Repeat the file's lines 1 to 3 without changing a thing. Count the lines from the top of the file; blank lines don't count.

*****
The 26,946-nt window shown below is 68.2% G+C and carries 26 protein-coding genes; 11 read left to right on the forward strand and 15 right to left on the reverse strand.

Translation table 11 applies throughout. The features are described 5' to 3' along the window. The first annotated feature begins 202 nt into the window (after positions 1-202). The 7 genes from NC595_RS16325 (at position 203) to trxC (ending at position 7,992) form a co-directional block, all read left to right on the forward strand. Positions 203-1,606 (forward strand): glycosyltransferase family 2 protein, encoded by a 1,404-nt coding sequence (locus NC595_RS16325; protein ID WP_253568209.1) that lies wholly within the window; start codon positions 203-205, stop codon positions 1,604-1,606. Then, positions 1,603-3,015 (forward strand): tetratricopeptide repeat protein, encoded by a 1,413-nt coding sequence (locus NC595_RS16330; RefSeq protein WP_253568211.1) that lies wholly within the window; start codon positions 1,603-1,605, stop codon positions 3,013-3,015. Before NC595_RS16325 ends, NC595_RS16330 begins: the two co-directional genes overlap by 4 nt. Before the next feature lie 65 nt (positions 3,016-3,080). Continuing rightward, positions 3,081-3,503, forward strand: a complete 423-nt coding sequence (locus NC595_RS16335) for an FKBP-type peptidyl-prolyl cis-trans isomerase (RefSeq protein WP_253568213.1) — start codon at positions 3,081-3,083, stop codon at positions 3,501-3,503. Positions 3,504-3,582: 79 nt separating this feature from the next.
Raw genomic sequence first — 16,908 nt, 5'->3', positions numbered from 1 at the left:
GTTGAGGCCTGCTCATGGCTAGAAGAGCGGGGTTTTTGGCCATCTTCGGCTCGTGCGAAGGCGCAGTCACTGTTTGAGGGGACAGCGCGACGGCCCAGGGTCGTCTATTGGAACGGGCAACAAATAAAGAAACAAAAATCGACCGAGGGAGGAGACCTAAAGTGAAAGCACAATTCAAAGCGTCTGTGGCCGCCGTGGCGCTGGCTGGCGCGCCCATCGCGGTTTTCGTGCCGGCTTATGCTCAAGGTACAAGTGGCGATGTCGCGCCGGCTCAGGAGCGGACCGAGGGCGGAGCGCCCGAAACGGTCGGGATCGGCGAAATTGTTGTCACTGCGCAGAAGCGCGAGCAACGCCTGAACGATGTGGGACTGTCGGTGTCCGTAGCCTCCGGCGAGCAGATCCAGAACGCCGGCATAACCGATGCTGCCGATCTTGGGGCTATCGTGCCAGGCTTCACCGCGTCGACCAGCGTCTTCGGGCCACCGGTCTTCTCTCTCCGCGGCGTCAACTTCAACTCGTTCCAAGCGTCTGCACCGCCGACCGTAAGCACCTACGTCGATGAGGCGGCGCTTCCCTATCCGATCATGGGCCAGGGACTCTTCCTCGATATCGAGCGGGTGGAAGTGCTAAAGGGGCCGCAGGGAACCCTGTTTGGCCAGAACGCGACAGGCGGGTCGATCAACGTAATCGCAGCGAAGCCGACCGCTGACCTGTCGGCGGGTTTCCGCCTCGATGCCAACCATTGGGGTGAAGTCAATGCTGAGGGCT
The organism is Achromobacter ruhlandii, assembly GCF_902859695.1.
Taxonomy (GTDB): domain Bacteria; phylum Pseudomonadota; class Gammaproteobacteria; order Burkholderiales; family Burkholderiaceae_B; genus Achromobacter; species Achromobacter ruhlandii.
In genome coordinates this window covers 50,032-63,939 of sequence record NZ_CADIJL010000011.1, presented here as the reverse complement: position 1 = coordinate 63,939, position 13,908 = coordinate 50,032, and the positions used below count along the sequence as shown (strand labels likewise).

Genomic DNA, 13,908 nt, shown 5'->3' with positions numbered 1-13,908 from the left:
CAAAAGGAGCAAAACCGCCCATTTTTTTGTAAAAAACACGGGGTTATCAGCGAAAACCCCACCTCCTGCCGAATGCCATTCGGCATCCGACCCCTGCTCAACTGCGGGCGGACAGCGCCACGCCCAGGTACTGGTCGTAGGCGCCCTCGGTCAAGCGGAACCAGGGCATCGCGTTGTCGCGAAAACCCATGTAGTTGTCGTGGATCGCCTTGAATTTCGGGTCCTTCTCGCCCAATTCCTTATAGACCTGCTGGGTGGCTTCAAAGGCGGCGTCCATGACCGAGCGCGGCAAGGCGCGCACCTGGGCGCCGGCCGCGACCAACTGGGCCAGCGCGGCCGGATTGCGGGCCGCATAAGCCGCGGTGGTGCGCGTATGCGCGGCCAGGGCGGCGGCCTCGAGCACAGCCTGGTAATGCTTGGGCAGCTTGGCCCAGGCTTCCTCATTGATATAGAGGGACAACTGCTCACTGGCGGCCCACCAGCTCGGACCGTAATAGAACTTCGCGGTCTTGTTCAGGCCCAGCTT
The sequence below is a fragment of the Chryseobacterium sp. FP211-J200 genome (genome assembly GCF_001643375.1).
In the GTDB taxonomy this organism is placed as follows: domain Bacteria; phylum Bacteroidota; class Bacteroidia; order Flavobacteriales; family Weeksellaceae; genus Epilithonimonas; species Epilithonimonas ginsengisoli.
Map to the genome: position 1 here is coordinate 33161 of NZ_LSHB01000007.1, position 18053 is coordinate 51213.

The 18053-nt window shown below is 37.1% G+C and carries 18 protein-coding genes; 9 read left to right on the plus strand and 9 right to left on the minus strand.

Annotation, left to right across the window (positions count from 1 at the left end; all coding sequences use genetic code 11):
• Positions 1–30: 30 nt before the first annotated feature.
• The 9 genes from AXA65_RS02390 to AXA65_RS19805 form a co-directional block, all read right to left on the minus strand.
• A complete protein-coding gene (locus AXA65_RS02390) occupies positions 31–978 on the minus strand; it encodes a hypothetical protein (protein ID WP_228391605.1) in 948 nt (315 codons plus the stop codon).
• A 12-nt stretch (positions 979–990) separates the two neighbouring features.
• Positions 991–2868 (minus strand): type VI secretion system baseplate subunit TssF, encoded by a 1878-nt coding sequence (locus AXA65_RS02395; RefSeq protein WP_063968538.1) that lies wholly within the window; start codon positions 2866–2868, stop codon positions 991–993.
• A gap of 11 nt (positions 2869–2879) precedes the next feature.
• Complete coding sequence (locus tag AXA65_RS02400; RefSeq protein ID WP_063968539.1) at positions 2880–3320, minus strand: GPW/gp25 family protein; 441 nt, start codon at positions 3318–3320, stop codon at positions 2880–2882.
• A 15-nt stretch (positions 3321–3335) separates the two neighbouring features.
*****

The 26,946-nt window shown below is 68.2% G+C and carries 26 protein-coding genes; 11 read left to right on the forward strand and 15 right to left on the reverse strand.

Translation table 11 applies throughout. The features are described 5' to 3' along the window. The first annotated feature begins 202 nt into the window (after positions 1-202). The 7 genes from NC595_RS16325 (at position 203) to trxC (ending at position 7,992) form a co-directional block, all read left to right on the forward strand. Positions 203-1,606 (forward strand): glycosyltransferase family 2 protein, encoded by a 1,404-nt coding sequence (locus NC595_RS16325; protein ID WP_253568209.1) that lies wholly within the window; start codon positions 203-205, stop codon positions 1,604-1,606. Then, positions 1,603-3,015 (forward strand): tetratricopeptide repeat protein, encoded by a 1,413-nt coding sequence (locus NC595_RS16330; RefSeq protein WP_253568211.1) that lies wholly within the window; start codon positions 1,603-1,605, stop codon positions 3,013-3,015. Before NC595_RS16325 ends, NC595_RS16330 begins: the two co-directional genes overlap by 4 nt. Before the next feature lie 65 nt (positions 3,016-3,080). Continuing rightward, positions 3,081-3,503, forward strand: a complete 423-nt coding sequence (locus NC595_RS16335) for an FKBP-type peptidyl-prolyl cis-trans isomerase (RefSeq protein WP_253568213.1) — start codon at positions 3,081-3,083, stop codon at positions 3,501-3,503. Positions 3,504-3,582: 79 nt separating this feature from the next.
Raw genomic sequence first — 16,908 nt, 5'->3', positions numbered from 1 at the left: